How NTLM / Windows Authentication works with Policy Server, Web Agent ?
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How NTLM / Windows Authentication works with Policy Server, Web Agent ?


Article ID: 53320


Updated On:


CA Single Sign On Secure Proxy Server (SiteMinder) CA Single Sign On SOA Security Manager (SiteMinder) CA Single Sign-On SITEMINDER



How Siteminder integrates with Windows Authentication or NTLM ? 




The most important thing to know is that the SiteMinder Policy Server
does not validate any credentials during NTLM or Windows
Authentication; it trusts the IIS web server to validate the

The process is pretty much as follows:

The old NTLM and newer Windows Authentication are closed, Microsoft
proprietary technology, officially it only works on IE browser and IIS
Web server (although the open source community has reverse engineered
the protocol and gotten it to work on Netscape browser and Apache).

When a user accesses a resource on any type of web server (it can be
Apache, SUN, IIS, etc) protected by the SiteMinder NTLM or (as of SM6
sp1) Windows Authentication scheme, the SiteMinder Policy Server
returns a credential collector redirect URL to the Web Agent that must
use the FQDN of an IIS web server, with a URI of

The Web Agent then performs the redirect to the IIS Web Server, which
must be configured for NTLM/Windows authentication when
the/siteminderagent/ntlm virtual directory is accessed. The MS IIS Web
Server then sends the IE browser a request for the user's credentials
(user name and password or Kerberos ticket). The MS IE browser
communicates with the MS Windows OS to get the current user's desktop
login credentials, encrypts them and sends them back to the MS IIS Web
Server. The IIS Web Server decrypts the creds, then uses them to login
to the MS NT Domain Controller (Active Directory nowadays) and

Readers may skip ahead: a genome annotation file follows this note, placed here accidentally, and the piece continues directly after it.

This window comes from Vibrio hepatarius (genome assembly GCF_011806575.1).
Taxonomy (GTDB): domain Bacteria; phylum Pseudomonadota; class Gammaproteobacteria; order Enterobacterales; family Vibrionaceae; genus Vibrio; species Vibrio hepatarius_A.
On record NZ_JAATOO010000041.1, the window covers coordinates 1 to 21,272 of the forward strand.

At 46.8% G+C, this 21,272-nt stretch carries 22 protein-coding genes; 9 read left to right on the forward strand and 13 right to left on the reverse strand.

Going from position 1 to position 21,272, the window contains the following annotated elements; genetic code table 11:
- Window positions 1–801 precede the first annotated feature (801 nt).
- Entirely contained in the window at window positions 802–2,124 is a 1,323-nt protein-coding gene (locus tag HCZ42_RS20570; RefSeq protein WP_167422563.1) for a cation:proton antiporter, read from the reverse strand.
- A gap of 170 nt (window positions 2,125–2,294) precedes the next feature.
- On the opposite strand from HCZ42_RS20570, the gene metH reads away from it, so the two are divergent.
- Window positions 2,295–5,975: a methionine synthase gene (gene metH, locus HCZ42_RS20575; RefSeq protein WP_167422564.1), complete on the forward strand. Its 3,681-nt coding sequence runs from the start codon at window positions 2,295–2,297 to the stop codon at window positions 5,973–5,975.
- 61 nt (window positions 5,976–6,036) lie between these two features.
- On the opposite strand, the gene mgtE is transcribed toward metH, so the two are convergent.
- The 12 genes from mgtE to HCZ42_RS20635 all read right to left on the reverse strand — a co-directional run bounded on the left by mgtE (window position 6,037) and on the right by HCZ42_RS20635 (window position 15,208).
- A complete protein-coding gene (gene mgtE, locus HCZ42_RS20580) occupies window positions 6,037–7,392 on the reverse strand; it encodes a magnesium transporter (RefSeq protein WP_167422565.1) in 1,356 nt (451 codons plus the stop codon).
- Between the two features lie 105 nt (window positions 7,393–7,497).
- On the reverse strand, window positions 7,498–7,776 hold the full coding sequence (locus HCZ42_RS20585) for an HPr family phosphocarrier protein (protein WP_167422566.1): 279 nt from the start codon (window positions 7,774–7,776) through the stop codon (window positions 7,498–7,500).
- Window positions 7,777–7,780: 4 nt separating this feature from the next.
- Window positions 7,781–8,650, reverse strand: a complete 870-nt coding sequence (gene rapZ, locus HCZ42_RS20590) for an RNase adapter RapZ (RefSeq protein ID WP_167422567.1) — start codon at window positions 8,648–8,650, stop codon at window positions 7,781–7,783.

declares the user authenticated if the login is successful. As
mentioned before, Microsoft does not share any APIs or any other means
for other company's technology to play any part in this operation,
without resorting to reverse engineering Microsoft protocols. Once IIS
has authenticated the user, control finally passes to the SiteMinder
Web Agent which extracts only the user's ID (in the form
domain\loginID) and passes it to the policy server for

The Policy Server doesn't really do full authentication. It
disambiguates the user in a User Store and then just declares the user
authenticated, having trusted IIS to actually verify credentials. The
Web Agent then sets an SMSESSION cookie, and sets SM_USER to
domain\loginID, then redirects back to the user's original target.

Prior to SM 6.0 sp1, the OOTB NTLM auth scheme was only available for
on the Windows version of the Policy Server and you had to
disambiguate using domain\login ID. A module named Extended NTLM
Authentication was available from GSE which would run on Solaris and
Windows, and which would allow disambiguation to any SiteMinder user
store using just the loginID, without the domain\ prefix.

As of SM 6.0 sp1, the new built-in Windows Authentication scheme is
quite flexible and allows you to do what the solution module did. It
runs on all supported Policy Server platforms, can disambiguate
against AD or any other LDAP User Store, and has a flexible, macro
based lookup that doesn't use the User Store start/end fields. The
auth scheme allows you to create your own lookup filter using %{UID}
and %{DOMAIN} as macros (the keywords are case sensitive by the way),
so you can create a simple lookup like (sAMMAccountname=%{UID}) or
(uid=%{UID}) or more complex disambiguation filters.

As mentioned before, SM_USER is set to domain\loginID (for plain cert
based authentication SM_USER is empty). If SM_USER needs to contain
just loginID then create a new header and use the custom header
instead of SM_USER. Alternatively, the SmOverrideAuth GSE Catalog Item
to automatically re-authenticate the user and reset SM_USER to any
user attribute in the process (1).


Additional Information



    Override Authentication Login for CA Single Sign-On